Ross Lynch on the Challenges of Maintaining a Work-Life Balance

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This last month has seen actor and R5 frontman Ross Lynch go from Disney to Dahmer—and he sticks the landing. The 21-year-old multi-hyphenate takes on serial killer Jeffrey Dahmer in writer-director Marc Meyers psychological thriller “My Friend Dahmer.” But rather than focus on the atrocities we know him for today, the film locks in on his formative high school years, where he was a bit of an outsider and recluse—a young man uncomfortable in his own skin. Lynch recently came by Backstage HQ in Brooklyn to discuss the film, how it marks a change of pace from his “Austin & Ally” and “Teen Beach” days on Disney Channel, and how he finds balance between touring as a musician with his brothers in R5, auditioning on the road, and filming on the in-between.

Lynch couldn’t let the Dahmer we know today influence his high school incarnation.
“[Meyers] was wanting me to not necessarily go too far into what Dahmer would become because our story did take place before any of that happened. But I did think it was necessary to go pretty extensively into everything that he did and especially to watch a lot of his interviews where he goes through his high school years. He talks to his dad on camera—he explains why he was doing the things that he did. So that was really good stuff. I pretty much know everything there is to know about Dahmer.”

READ: 6 Tips for Getting Cast on the Disney Channel

Playing a real figure was new territory for Lynch.
“Playing a real person, it does add an extra level of thoughtfulness. You’re portraying someone who actually existed, so instead of saying, like, ‘OK, I think this would make the scene better,’ it’s more a question of, ‘What do I think the real Jeffrey Dahmer would do?’ Whereas you have a little bit more creative freedom, maybe, if you’re playing a made up character and you can do kind of more unexpected things, with this character, it was very much about learning about the way he moved and his physicality and somewhat the way he spoke.”

His goal was always to move beyond Disney.
“I took the role initially because it’s a fascinating story and it’s a great character to play for any young actor, and that’s ultimately what I want to do, is to have that great challenge and to explore and to try new things. Although I started at Disney Channel, the goal was to always eventually do something like this. But I’m really proud of those days, too. I had a good time on those sets and I learned a lot as an actor. But this was definitely the next step in order for me to show versatility. And I think it worked out really well. It’s really actually helped with a lot of opportunities since the film has come out.”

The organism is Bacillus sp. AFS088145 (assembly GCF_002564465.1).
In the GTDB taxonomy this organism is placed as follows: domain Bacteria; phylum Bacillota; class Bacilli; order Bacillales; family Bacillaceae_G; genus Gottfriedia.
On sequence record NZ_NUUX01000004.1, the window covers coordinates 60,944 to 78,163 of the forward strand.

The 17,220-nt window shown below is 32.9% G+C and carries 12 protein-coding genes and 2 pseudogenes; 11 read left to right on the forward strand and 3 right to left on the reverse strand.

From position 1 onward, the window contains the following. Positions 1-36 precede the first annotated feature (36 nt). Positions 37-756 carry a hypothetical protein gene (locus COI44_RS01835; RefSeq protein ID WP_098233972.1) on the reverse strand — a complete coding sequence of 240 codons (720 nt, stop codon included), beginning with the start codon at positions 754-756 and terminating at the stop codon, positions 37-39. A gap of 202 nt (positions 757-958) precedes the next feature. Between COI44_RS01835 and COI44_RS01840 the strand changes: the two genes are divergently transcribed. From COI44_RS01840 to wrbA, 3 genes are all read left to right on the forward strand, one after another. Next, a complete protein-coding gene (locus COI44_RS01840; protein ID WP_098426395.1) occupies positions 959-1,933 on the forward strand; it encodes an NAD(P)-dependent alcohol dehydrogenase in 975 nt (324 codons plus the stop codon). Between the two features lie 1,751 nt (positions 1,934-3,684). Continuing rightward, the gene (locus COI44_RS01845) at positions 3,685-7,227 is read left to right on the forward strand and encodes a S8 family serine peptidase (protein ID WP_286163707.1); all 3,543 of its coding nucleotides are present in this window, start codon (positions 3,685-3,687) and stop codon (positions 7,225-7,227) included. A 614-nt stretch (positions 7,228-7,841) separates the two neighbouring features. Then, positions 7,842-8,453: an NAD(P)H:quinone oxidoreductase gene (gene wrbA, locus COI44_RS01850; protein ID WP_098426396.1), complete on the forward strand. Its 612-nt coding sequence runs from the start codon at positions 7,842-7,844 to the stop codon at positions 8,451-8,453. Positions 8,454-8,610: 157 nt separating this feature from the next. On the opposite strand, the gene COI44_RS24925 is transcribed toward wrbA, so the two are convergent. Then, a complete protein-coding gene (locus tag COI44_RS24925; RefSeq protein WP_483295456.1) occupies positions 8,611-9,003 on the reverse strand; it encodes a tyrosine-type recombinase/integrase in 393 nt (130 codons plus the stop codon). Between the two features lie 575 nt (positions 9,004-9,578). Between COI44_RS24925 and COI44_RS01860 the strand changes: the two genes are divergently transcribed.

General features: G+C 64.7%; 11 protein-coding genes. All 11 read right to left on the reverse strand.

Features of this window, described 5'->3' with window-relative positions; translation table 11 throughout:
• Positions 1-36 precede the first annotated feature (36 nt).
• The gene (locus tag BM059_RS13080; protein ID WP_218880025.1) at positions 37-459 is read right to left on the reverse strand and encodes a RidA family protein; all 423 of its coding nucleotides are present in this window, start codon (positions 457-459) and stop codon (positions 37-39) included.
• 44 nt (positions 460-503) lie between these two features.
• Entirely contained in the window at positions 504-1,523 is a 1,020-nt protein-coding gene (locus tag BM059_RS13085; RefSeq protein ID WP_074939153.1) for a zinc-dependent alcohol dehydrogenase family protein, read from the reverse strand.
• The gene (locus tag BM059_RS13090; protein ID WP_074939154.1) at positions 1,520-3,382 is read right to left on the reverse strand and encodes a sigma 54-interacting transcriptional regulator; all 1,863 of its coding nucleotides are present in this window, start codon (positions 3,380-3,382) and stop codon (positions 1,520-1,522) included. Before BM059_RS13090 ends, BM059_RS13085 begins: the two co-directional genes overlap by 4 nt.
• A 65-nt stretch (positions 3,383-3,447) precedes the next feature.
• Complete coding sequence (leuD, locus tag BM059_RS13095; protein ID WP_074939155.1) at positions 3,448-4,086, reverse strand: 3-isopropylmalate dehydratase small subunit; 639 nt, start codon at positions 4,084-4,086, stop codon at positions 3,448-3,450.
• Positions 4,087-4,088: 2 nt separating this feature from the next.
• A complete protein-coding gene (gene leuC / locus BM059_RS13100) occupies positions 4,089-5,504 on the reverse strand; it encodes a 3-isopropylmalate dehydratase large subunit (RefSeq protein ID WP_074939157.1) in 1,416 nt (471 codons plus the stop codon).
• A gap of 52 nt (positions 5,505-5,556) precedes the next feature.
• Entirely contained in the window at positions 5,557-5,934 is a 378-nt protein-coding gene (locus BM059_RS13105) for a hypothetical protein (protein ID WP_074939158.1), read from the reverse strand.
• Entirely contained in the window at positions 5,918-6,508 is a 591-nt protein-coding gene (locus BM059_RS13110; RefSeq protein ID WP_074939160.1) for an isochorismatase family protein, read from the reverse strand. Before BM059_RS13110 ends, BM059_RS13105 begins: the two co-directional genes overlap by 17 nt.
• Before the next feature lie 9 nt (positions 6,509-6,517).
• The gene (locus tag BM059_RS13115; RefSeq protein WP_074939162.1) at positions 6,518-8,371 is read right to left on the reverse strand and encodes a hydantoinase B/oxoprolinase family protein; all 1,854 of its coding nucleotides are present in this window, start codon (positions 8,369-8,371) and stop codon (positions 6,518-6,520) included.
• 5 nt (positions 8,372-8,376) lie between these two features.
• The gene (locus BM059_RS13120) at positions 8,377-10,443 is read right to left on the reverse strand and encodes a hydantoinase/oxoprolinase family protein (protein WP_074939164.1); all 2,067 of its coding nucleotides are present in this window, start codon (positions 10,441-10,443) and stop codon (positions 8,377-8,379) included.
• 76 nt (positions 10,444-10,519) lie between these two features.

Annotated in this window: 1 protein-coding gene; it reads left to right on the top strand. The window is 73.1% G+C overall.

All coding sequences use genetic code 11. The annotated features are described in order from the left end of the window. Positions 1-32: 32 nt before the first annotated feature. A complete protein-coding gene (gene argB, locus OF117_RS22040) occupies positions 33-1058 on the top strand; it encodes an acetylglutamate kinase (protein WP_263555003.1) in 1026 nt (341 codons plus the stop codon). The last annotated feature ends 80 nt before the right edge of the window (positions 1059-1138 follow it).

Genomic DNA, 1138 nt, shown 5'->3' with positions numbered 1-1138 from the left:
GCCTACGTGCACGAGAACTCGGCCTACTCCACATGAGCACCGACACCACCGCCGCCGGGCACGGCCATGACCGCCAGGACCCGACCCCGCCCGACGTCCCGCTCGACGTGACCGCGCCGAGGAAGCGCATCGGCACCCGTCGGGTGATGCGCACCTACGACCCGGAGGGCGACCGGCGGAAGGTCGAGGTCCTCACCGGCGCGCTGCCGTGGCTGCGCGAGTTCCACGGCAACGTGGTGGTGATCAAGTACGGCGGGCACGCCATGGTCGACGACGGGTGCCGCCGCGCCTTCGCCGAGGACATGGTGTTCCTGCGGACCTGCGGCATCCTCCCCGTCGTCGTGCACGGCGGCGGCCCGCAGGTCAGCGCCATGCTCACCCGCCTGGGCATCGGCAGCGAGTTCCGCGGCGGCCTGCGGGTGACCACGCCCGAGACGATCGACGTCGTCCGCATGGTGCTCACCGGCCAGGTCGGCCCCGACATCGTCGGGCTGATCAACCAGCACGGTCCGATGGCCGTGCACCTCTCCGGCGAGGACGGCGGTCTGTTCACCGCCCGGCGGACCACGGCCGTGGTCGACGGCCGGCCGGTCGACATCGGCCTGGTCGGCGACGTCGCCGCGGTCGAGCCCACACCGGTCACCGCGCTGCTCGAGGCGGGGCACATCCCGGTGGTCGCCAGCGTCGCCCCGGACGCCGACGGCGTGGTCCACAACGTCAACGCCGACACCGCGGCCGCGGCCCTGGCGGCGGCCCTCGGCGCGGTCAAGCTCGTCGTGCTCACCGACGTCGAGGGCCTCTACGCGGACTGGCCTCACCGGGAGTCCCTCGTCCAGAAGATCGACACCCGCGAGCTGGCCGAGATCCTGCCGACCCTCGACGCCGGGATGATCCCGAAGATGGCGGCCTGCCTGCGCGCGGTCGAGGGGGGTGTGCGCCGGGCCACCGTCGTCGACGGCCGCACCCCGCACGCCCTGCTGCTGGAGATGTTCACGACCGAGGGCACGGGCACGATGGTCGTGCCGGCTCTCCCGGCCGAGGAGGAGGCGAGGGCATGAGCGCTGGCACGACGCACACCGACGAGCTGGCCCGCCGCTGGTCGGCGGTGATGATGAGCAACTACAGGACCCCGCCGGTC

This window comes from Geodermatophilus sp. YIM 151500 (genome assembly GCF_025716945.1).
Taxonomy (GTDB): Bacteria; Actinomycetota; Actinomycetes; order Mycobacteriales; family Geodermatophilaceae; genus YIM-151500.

His music and acting ‘definitely go hand in hand.’
“It’s nice to have a variety in creative work that I like to do. Sometimes I don’t refer to myself as—and I got this from A$AP Rocky of all people, but [he said] it’s not that you need to be an actor or a musician or a painter or a stylist or whatever it is, you can just be an artist and just explore creatively.”

The key to self-tapes is a good reader.
“It’s hard because especially with self-tapes, sometimes you just can’t really find a good actor to work with. There’s obviously a lot of friends that I have, but maybe they’re working or their schedules don’t line up, but it’s really hard to find someone who can give you a good rhythm and good push and pull because a lot of acting is really musical, it’s let’s play off of each other and let’s get something going because a lot of times with self-times, you find yourself not necessarily connecting with the other actor, and that makes you look worse because you’re not having that chemistry. So that’s definitely a big tip with that.”

READ: 3 Things to Know About Casting for Disney Channel

It’s challenging to keep his personal and professional lives balanced.
“It’s definitely challenging. It’s challenging because it’s hard to make them even, you know what I mean? One is going to sacrifice [itself] for the another. Especially when I filmed ‘Dahmer’ and these other films, R5 definitely had a moment where people were like, ‘Oh, are they still around?’ Nowadays, if you’re not posting and you’re not staying up and current on social media, then people just assume that you’re not going anymore. And vice versa with touring—yeah, I’m still sending in self-tapes for films and stuff, but it is hard. I’m trying my best and right now it’s really great because the momentum of Dahmer can help my music and vice versa. So the work part is harder to keep balanced, but if one is really succeeding, then it helps everything…. There are times when you sit down and you’re just like, ‘Man, I don’t know if I can do it right now.’ Take a second—go to the woods and just hang out or go to Yosemite and check it out, be in nature for a little while, clock out—which is super healthy, especially for creative types. Honestly, for everyone. Everyone needs that at times. And sometimes with a career where you have these multiple outlets, it’s hard to find that time, but I really have a lot of ambition and work ethic and I want to do a lot of stuff.”

Want more from Lynch? Check out our full video interview on our Facebook page!

Ready for the big screen yourself? Check out Backstage’s film audition listings!

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Benjamin Lindsay
Benjamin Lindsay is managing editor at Backstage, where if you’re reading it in our magazine, he’s written or edited it first. He’s also producer and host of a number of our digital interview series, including our inaugural on-camera segment, Backstage Live.
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